Eastwick Women are Not Spell Casters

Illustration for article titled Eastwick Women are Not Spell Casters

The women of Eastwick are cute, sassy and horny. But that's about it. We saw the pilot ep of ABC's Eastwick and it's cute. Contrived, but cute. Possible spoilers ahead.


The pilot episode (although producer/director David Nutter called it the "teaser" ep) opens with a voiceover similar to that of Desperate Housewives, but voiced by Veronica Cartwright, who played Felicia in the 80's film version of John Updike's novel. It's a cute homage, but no wonder the comparisons are there with such beginnings.

Also, the constant witty banter stolen from the first season of Housewives is slightly annoying after about 15 minutes. Producer Maggie Friedman described it as "a show about magical realism," but the "realism" part seemed to get lost somewhere.

Our three witches are quickly introduced, and soon afterwards they're throwing some mystical coins each one has found into a fountain in the middle of town. Their coins CLINK together, and we have our witches with a gust of wind. Yes, they literally clink; no, it doesn't look even remotely real.

Cartwright's voice-over narration urges us to be wary of these new powers ("With great powers ..." and all that), claiming they may even be evil, but what is evil? When you're on the wrong side, do you always know it? The show opens up great questions for the season, but they feel like questions that may never get answered.

Enter Darryl Van Horne. Played by Paul Gross, he's suave and dark and brooding and he gives a wonderfully, buttery low voice to the Devil. In his demeaning way of mixing insults and compliments, he uses words like pronto and adorable while grazing your hand. The devil has ridden into the little town of Eastwick on the wind, we are meant to believe, and he's beautiful.

From there, the women's powers come alive. Sparked by the devil, each begins to transition into the woman she was meant to be.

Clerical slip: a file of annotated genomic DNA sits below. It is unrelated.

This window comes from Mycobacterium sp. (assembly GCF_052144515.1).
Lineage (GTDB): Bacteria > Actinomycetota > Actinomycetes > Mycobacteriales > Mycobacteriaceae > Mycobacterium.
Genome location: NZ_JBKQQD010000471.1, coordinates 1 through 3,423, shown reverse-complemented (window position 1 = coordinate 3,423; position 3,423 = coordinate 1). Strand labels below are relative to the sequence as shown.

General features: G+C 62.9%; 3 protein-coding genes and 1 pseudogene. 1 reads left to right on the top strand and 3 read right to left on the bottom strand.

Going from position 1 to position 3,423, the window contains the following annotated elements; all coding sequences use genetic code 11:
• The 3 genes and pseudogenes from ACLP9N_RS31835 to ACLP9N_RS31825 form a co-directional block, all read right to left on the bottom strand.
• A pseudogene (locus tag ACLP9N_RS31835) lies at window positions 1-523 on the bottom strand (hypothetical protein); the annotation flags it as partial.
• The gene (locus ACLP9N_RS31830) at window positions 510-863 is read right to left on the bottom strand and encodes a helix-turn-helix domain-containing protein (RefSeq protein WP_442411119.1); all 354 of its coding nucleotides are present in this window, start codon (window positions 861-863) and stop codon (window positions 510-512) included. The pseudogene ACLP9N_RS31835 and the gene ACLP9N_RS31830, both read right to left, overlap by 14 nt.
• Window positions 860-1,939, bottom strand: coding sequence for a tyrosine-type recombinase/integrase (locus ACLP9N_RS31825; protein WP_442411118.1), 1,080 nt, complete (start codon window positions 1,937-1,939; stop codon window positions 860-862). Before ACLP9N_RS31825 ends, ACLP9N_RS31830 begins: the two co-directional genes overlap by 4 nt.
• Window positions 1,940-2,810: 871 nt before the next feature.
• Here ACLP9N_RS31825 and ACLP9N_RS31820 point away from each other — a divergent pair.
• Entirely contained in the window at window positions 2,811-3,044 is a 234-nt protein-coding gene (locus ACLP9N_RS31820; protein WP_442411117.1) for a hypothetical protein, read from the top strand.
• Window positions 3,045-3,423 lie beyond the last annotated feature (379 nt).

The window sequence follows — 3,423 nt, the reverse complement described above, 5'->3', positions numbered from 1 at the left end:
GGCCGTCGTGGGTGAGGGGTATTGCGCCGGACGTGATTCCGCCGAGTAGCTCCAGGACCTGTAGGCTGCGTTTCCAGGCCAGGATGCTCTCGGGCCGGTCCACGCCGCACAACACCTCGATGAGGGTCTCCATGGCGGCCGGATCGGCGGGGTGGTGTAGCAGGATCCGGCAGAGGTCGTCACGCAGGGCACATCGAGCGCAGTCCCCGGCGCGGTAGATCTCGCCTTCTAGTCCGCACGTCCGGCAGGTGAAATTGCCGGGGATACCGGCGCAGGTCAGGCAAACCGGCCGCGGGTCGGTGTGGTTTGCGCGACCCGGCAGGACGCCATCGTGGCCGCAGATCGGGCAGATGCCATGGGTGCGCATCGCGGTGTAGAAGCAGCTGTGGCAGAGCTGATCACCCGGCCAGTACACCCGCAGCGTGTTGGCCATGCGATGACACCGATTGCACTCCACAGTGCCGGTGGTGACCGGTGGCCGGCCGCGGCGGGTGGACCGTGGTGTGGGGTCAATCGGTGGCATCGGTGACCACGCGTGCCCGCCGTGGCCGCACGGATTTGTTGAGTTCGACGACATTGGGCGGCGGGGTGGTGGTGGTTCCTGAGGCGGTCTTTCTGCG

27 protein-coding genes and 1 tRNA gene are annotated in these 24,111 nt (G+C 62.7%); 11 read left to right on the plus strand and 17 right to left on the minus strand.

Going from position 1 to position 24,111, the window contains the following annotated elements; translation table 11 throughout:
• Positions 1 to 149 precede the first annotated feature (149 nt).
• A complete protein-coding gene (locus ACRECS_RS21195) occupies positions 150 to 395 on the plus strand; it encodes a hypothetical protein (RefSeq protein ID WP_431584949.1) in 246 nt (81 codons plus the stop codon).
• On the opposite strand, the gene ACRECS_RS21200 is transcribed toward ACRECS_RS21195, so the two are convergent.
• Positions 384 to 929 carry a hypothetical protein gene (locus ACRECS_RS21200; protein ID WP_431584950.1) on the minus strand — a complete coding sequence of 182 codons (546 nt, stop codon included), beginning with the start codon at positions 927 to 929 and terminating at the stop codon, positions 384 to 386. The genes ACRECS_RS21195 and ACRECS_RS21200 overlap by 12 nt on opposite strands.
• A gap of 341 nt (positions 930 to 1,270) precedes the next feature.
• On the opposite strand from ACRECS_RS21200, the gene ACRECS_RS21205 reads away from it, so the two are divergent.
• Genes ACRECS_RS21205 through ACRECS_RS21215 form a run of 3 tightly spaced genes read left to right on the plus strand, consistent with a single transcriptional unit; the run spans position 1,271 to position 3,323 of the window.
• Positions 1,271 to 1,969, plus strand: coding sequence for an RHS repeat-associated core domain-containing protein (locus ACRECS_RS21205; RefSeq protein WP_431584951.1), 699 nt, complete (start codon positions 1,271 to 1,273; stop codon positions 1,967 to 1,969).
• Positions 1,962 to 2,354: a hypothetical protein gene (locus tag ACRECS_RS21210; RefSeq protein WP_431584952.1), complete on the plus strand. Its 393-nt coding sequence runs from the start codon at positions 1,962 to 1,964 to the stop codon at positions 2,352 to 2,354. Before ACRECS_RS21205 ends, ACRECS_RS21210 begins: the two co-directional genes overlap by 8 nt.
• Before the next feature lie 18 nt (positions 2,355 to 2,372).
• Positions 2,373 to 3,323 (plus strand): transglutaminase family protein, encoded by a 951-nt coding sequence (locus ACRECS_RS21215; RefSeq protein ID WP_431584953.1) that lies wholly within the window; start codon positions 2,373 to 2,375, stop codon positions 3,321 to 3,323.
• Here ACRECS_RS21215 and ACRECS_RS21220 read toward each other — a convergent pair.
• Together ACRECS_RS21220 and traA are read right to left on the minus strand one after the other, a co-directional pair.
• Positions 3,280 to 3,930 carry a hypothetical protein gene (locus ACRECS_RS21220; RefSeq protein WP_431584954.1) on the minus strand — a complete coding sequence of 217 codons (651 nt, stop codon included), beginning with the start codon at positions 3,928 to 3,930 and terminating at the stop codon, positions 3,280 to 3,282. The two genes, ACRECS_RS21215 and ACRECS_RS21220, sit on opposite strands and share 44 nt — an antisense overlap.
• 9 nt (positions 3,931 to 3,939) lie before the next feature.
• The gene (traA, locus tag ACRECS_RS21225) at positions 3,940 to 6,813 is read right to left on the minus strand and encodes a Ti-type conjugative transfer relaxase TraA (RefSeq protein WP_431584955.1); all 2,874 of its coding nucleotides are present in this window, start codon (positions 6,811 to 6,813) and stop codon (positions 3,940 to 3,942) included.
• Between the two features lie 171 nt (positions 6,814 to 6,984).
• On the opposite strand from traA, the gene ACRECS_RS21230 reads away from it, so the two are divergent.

Joanna Frankel is the mousy woman turned vixen. A wordsmith for the local newspaper, she can turn even the most boring town event into front page news, though it helps when the towns historic society president is attacked by ANTS at a town picnic. She is wildly inappropriate and not at all together, mostly because a part of her has always been a little bit afraid of who she is and what she can do. Her words come in handy when she gains the power to seduce men into believing anything she says.

Rebecca Romjin is single mother Roxie, a flaky crazy woman who thinks wearing boho chic shirts makes her a free spirit and that creating art is the only thing she's meant to do. She's also bored sexxxing up her boy-toy Kyle XY... er, Chad (Matt Dallas). Roxie finds her solace in sleep, until psychic visions invade.


Married Kat Rougemont is the nurturer of the trio, a woman with more power than she's ever cared to tap into. She started a large family when she turned 18, marrying a man who has zero respect for her and her talents, and it's stunted her. Literally, she is mother earth and like Storm, it seems she may soon be able to control even the weather. In the pilot alone she shakes the earth and nearly kills her deadbeat husband with a lightening bolt.

Unlike Charmed, that other trio of witches show, Eastwick's witches don't have to deal with fire shooting out of their hands or keeping schlocky visual effects at bay. Without those effects, there's a bit more room to grow these powers — but unfortunately, all we saw today was that the magical fantastical side of the story is dumbed down with over-the-top sex and cattiness, with some cleavage on top. Roxie and Kat can't even recognize her own powers for what they are at first, even after Kat electrocutes a man. Where are their heads?!




Paul Gross is one of Canada's best 'dark' comic actors (see: Slings & Arrows). I'll watch this show just for him.